What we can learn from millennials

The generation coming up after Gen Z is already being referred to by some as Generation Alpha.
The generation coming up after Gen Z is already being referred to by some as Generation Alpha.PHOTO: ST FILE

Pold millennials (The 19+: Who they are, what they want, May 12).

They want work that is meaningful to them and perceive work-life balance as sacrosanct. Pay is secondary in keeping them motivated.

Born into relative wealth, they are less materialistic and place importance on pursuits of higher order and self-fulfilment.

Contrary to popular belief, they read newspapers and books, albeit in a different form.

They are not as self-centred as we perceive them to be, although they do spend a lot of time on their devices.

Through this connectivity, they know how to make themselves heard.

They form their world views early in life through travel and with the accessibility of information. Thus, they are aware of their choices in a wider world, which makes them mobile and true citizens of the world.

Millennials also harbour wholesome views on marriage and procreation. They respect equal partnership and plan their finances shrewdly together.

They do not see authority figures as authoritative, as they can double-check what is fed to them.

They have a great sense of mission and participate in causes they believe in. They thrive on autonomy at work, which makes the gig economy a natural habitat.

In many ways, they are different from their forebears.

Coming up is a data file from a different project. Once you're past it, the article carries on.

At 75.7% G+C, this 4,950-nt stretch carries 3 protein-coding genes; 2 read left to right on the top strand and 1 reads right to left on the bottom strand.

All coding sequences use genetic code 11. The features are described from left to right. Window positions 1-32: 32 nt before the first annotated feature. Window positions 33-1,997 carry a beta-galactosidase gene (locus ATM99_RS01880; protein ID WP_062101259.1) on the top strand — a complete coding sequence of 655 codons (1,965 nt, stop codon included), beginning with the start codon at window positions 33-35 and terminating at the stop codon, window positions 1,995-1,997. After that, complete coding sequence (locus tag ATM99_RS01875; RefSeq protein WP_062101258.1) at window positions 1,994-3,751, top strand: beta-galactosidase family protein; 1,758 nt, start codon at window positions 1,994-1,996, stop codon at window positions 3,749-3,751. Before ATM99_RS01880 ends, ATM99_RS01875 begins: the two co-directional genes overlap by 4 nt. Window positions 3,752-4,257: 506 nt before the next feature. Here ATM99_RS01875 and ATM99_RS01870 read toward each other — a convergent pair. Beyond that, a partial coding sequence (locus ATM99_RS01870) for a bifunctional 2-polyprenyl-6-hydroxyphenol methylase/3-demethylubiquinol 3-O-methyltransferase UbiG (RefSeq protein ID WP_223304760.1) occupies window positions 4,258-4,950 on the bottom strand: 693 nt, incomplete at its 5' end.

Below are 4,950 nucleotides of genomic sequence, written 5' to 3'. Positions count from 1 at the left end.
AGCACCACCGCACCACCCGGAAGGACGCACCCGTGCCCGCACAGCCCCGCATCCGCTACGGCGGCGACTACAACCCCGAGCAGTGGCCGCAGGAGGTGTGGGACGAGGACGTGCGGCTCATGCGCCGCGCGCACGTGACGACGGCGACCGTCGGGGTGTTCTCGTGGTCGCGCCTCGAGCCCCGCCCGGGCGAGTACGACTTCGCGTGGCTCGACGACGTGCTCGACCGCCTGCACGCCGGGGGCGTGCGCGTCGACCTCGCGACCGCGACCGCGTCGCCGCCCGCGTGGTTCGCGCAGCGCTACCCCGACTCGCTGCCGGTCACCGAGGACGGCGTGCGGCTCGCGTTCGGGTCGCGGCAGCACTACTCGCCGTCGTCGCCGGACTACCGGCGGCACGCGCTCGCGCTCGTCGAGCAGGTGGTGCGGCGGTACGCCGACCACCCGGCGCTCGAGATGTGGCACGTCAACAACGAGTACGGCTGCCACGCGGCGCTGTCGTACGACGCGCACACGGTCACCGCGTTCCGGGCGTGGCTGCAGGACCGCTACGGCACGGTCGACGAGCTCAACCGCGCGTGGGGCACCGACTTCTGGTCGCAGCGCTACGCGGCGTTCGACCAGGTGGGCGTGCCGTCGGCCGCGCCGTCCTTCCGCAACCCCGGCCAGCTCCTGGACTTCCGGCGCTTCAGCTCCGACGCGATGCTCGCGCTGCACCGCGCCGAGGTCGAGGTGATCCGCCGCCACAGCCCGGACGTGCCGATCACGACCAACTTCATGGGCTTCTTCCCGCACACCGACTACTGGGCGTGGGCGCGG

In the early years of nationhood, many people were thankful for a job, which they kept for life. These people tended to scrimp and save, and relied less on credit. As society developed, more people jumped on the material bandwagon and borrowed to the hilt so as to upgrade ceaselessly. Debt gave them fewer choices.

These people were not worldly wise at 19. They relied on mainstream media and the few who travelled abroad to shape their world views.

Travel was a luxury that few could afford. Instead, people made arduous trips to the library to gain knowledge.

Male-dominated households were the norm. Gay marriage was unheard of. People were unquestioning towards authority figures. They saw job-hopping as having a lack of commitment.

In many ways, they did not know better nor did they dare to.

In contrast, millennials seem more secure about who they are and are brave enough to find their place in the sun. What can we learn from them?

Lee Teck Chuan

A version of this article appeared in the print edition of The Straits Times on May 16, 2019, with the headline 'What we can learn from millennials'. Print Edition | Subscribe